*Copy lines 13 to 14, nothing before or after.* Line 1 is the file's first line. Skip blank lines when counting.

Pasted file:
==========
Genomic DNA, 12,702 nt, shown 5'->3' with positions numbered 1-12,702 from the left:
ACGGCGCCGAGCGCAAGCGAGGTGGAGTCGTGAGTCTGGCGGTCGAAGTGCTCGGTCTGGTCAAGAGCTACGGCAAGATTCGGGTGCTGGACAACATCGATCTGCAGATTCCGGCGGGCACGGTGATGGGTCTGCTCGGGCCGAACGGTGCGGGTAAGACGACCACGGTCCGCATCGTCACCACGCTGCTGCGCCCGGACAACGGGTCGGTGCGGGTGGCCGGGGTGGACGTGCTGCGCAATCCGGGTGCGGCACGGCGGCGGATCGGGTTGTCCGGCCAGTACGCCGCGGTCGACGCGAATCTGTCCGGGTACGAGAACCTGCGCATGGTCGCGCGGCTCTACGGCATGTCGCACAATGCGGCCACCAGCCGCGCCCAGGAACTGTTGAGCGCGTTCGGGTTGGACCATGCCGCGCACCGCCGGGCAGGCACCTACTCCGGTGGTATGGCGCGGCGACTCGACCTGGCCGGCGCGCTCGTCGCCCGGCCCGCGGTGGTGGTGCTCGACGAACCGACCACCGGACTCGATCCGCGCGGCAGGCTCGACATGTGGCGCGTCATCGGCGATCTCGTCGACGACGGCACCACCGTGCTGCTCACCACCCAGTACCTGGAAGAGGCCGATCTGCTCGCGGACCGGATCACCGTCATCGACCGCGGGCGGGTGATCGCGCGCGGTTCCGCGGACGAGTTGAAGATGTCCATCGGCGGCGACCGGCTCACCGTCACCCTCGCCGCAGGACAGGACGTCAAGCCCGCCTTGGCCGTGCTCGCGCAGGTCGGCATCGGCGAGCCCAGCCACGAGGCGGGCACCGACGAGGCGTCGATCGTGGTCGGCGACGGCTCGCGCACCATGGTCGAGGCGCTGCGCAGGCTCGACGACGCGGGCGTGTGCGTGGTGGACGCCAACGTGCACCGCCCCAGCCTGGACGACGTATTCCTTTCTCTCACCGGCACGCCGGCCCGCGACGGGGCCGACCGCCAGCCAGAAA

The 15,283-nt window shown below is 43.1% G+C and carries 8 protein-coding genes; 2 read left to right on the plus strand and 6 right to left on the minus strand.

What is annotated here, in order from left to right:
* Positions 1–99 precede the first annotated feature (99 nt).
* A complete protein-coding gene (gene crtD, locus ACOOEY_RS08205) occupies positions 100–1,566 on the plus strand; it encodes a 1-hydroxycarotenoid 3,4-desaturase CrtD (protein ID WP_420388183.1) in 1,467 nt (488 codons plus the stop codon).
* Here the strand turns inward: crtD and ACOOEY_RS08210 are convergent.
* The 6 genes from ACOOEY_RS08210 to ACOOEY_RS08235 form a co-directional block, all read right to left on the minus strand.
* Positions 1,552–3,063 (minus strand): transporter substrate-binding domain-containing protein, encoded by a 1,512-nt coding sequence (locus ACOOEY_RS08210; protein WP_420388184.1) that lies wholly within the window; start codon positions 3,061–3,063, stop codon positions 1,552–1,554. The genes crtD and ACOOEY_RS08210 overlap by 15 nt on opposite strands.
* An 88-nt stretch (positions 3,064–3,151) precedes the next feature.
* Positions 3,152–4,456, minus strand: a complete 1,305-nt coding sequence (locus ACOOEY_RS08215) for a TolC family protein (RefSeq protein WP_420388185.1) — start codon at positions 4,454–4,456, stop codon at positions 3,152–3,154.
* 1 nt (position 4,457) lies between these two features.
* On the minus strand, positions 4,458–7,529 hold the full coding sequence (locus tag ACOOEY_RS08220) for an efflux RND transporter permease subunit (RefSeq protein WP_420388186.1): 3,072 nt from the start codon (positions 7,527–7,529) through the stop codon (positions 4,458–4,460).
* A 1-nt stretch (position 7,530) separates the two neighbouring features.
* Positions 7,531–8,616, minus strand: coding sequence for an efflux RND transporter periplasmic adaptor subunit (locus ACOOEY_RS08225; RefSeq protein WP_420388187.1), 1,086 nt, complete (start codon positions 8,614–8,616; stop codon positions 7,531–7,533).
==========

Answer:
* On the minus strand, positions 4,458–7,529 hold the full coding sequence (locus tag ACOOEY_RS08220) for an efflux RND transporter permease subunit (RefSeq protein WP_420388186.1): 3,072 nt from the start codon (positions 7,527–7,529) through the stop codon (positions 4,458–4,460).
* A 1-nt stretch (position 7,530) separates the two neighbouring features.